Expert warns over stem cell future


A world expert on adult stem cell research has warned Ireland must look to the future to protect the population.

Prof Colin McGuckin, director of the newly launched Adult Stem-cell Foundation of Ireland, said debate was needed on the controversial issue for the health of Irish citizens.

The Vatican’s adviser on stem cell issues said like all countries in Europe, Ireland must be ready for new treatments.

“We cannot simply look back and say, ‘I wish we had prepared for that’,” said Prof McGuckin. “In my career, I worked with children who would be alive today if more stem cell banks had been available.”

The foundation is dedicated to providing awareness and information about adult stem cells, research, development and therapies, as well as supporting people in need of or undergoing stem cell therapy.

It will also back the development of an all-Ireland stem cell bank and to support adult stem cell research and development.

Prof McGuckin believes Ireland must fund adult stem cell research and be ready to understand the socio-economic issues surrounding cellular therapy, stem cell banking, facilities provision, law and the relevant medical technology.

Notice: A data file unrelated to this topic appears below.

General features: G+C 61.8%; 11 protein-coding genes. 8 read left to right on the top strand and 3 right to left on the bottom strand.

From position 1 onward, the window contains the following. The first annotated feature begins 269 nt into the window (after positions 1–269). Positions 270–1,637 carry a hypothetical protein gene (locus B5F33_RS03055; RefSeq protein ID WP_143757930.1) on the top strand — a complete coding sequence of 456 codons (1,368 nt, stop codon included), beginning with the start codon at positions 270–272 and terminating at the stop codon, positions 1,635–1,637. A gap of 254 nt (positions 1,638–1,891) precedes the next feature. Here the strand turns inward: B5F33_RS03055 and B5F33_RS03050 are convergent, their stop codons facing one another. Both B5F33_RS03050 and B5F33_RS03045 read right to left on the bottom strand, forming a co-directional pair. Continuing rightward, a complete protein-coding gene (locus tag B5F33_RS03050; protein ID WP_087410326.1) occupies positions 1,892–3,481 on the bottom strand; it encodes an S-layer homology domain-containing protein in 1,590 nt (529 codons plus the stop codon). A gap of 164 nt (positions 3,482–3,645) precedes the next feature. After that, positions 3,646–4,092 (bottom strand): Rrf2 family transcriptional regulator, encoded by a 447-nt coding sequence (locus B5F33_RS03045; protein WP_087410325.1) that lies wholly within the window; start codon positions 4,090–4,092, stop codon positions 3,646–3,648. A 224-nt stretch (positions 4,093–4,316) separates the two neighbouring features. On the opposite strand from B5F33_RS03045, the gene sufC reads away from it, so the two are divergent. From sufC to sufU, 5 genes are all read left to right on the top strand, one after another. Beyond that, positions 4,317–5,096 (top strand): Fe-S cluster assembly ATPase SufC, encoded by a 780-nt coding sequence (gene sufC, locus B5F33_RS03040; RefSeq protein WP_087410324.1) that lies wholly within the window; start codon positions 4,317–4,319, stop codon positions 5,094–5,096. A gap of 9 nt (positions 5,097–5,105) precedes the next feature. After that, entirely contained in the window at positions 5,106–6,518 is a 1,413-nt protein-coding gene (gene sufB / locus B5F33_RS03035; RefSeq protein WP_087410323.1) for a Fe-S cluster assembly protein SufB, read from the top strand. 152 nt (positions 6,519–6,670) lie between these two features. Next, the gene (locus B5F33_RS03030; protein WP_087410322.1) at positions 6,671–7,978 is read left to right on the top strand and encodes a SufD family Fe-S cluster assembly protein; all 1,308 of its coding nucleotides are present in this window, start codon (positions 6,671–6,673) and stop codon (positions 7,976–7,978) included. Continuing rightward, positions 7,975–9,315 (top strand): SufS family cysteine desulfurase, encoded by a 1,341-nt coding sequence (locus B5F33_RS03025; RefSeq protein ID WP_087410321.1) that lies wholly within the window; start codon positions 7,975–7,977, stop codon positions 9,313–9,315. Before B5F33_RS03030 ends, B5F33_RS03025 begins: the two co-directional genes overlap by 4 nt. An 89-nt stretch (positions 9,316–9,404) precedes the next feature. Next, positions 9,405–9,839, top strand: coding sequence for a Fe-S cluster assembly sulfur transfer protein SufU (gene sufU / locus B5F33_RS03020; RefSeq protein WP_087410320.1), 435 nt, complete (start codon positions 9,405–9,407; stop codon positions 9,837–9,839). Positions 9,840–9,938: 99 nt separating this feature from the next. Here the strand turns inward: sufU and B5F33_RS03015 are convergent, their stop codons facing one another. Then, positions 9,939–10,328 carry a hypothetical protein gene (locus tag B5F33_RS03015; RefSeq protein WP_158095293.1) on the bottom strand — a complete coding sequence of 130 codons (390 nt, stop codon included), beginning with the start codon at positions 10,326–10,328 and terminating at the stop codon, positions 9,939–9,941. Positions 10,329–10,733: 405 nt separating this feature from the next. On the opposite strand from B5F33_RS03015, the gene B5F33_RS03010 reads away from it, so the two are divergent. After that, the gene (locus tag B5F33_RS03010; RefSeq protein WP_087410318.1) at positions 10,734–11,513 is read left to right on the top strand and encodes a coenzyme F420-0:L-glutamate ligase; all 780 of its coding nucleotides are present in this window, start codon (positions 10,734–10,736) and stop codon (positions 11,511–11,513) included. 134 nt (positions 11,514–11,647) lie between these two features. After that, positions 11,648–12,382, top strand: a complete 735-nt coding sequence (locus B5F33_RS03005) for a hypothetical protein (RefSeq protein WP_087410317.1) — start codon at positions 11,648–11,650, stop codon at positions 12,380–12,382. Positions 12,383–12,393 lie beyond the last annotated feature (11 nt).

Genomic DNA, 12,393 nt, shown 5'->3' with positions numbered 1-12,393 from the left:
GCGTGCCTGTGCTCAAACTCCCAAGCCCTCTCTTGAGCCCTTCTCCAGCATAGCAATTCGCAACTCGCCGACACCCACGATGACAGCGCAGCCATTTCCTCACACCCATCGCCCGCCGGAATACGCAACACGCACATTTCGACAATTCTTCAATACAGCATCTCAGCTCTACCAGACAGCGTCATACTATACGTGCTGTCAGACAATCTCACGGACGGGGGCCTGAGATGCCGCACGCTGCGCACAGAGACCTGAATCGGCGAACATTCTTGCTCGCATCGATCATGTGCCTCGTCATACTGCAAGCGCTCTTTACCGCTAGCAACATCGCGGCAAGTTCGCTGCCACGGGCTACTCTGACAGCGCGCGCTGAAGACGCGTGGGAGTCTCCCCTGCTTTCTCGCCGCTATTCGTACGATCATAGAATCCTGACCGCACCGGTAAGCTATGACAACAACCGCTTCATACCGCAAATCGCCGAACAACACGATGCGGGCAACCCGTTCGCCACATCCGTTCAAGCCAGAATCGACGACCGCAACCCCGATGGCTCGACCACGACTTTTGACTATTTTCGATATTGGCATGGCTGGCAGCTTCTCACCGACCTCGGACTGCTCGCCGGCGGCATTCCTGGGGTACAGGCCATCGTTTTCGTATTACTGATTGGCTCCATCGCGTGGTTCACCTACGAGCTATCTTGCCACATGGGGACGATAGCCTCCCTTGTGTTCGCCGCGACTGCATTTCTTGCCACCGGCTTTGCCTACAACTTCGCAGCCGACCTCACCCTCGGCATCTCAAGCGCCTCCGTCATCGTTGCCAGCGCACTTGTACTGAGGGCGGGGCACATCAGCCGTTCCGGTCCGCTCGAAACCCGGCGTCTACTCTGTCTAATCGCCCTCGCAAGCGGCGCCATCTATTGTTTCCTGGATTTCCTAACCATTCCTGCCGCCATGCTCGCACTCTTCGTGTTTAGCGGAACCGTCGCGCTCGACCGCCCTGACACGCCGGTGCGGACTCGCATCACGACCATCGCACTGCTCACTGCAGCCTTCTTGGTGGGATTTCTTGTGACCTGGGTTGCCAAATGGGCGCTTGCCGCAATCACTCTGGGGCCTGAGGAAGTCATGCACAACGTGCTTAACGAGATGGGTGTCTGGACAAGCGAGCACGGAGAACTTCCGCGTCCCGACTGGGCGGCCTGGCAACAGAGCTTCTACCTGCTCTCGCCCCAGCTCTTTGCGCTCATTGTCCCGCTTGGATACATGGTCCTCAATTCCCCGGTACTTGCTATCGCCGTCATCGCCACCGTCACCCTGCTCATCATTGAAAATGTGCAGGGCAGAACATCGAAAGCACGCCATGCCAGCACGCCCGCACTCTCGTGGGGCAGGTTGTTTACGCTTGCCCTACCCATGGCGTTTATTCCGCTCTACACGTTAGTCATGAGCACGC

Adult stem cells are found in bone marrow, peripheral blood, umbilical cord blood, skeletal muscle, skin and teeth. They have been used to successfully treat leukaemia and related blood cancers for years.

Umbilical cord blood and bone marrow treatments have seen the highest success rate to date and can treat leukaemia, lymphoma, sickle cell disease, thalassaemia and immune deficiencies.

More than 70 diseases are treatable with cord blood and over 15 clinical trials are under way for new conditions.

Prof McGuckin said umbilical cord blood, with 130 million births per year, remains the most available stem cell source.

“The health of Irish citizens demands that we debate now what we can do and umbilical cord blood and adult stem cells must be part of that debate,” added the director of the Cell Therapy Research Institute in Lyon, France.

Prof McGuckin’s research group was the first to identify a rare group of cells with similar characteristics to embryonic stem cells and to develop them into non-blood tissues such as liver, brain and pancreas.

His latest clinical trial includes the use of a child’s own cord blood for the treatment of severe neonatal hypoxia, which may lead to cerebral palsy.

He is also developing a treatment for children with congenital bone malformations such as cleft palate, using the child’s own mesenchymal stem cells to make bone implants